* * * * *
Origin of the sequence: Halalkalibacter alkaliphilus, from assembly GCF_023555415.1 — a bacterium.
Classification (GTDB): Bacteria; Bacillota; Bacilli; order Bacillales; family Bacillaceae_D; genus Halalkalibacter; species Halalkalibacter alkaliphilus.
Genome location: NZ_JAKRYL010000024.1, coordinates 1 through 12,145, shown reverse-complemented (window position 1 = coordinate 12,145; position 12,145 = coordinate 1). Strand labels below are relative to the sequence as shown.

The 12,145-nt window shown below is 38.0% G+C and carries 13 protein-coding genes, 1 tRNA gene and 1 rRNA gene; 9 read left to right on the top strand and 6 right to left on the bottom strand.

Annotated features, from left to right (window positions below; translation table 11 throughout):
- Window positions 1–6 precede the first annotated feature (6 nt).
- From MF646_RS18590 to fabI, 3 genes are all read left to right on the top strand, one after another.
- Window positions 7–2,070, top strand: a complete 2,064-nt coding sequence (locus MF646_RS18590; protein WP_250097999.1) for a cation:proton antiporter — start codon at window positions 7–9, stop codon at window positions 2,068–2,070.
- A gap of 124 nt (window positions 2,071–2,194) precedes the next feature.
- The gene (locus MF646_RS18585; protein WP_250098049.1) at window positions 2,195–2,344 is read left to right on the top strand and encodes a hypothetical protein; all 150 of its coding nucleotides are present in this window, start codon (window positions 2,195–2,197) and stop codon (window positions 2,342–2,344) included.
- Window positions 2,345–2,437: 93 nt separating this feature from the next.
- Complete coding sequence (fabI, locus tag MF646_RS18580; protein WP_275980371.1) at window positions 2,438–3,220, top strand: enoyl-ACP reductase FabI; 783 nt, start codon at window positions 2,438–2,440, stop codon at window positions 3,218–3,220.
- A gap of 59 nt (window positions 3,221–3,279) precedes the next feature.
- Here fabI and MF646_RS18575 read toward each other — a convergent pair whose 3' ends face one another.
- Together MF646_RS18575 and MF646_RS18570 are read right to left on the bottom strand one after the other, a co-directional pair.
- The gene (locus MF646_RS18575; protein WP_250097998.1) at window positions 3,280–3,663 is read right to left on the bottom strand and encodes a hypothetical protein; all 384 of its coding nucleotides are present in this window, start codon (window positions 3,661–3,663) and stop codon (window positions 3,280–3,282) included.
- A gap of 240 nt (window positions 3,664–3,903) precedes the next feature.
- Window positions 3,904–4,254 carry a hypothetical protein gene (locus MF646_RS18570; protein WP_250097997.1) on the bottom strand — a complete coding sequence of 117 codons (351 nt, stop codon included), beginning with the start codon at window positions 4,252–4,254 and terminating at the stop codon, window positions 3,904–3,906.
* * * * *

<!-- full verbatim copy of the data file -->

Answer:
Origin of the sequence: Halalkalibacter alkaliphilus, from assembly GCF_023555415.1 — a bacterium.
Classification (GTDB): Bacteria; Bacillota; Bacilli; order Bacillales; family Bacillaceae_D; genus Halalkalibacter; species Halalkalibacter alkaliphilus.
Genome location: NZ_JAKRYL010000024.1, coordinates 1 through 12,145, shown reverse-complemented (window position 1 = coordinate 12,145; position 12,145 = coordinate 1). Strand labels below are relative to the sequence as shown.

The 12,145-nt window shown below is 38.0% G+C and carries 13 protein-coding genes, 1 tRNA gene and 1 rRNA gene; 9 read left to right on the top strand and 6 right to left on the bottom strand.

Annotated features, from left to right (window positions below; translation table 11 throughout):
- Window positions 1–6 precede the first annotated feature (6 nt).
- From MF646_RS18590 to fabI, 3 genes are all read left to right on the top strand, one after another.
- Window positions 7–2,070, top strand: a complete 2,064-nt coding sequence (locus MF646_RS18590; protein WP_250097999.1) for a cation:proton antiporter — start codon at window positions 7–9, stop codon at window positions 2,068–2,070.
- A gap of 124 nt (window positions 2,071–2,194) precedes the next feature.
- The gene (locus MF646_RS18585; protein WP_250098049.1) at window positions 2,195–2,344 is read left to right on the top strand and encodes a hypothetical protein; all 150 of its coding nucleotides are present in this window, start codon (window positions 2,195–2,197) and stop codon (window positions 2,342–2,344) included.
- Window positions 2,345–2,437: 93 nt separating this feature from the next.
- Complete coding sequence (fabI, locus tag MF646_RS18580; protein WP_275980371.1) at window positions 2,438–3,220, top strand: enoyl-ACP reductase FabI; 783 nt, start codon at window positions 2,438–2,440, stop codon at window positions 3,218–3,220.
- A gap of 59 nt (window positions 3,221–3,279) precedes the next feature.
- Here fabI and MF646_RS18575 read toward each other — a convergent pair whose 3' ends face one another.
- Together MF646_RS18575 and MF646_RS18570 are read right to left on the bottom strand one after the other, a co-directional pair.
- The gene (locus MF646_RS18575; protein WP_250097998.1) at window positions 3,280–3,663 is read right to left on the bottom strand and encodes a hypothetical protein; all 384 of its coding nucleotides are present in this window, start codon (window positions 3,661–3,663) and stop codon (window positions 3,280–3,282) included.
- A gap of 240 nt (window positions 3,664–3,903) precedes the next feature.
- Window positions 3,904–4,254 carry a hypothetical protein gene (locus MF646_RS18570; protein WP_250097997.1) on the bottom strand — a complete coding sequence of 117 codons (351 nt, stop codon included), beginning with the start codon at window positions 4,252–4,254 and terminating at the stop codon, window positions 3,904–3,906.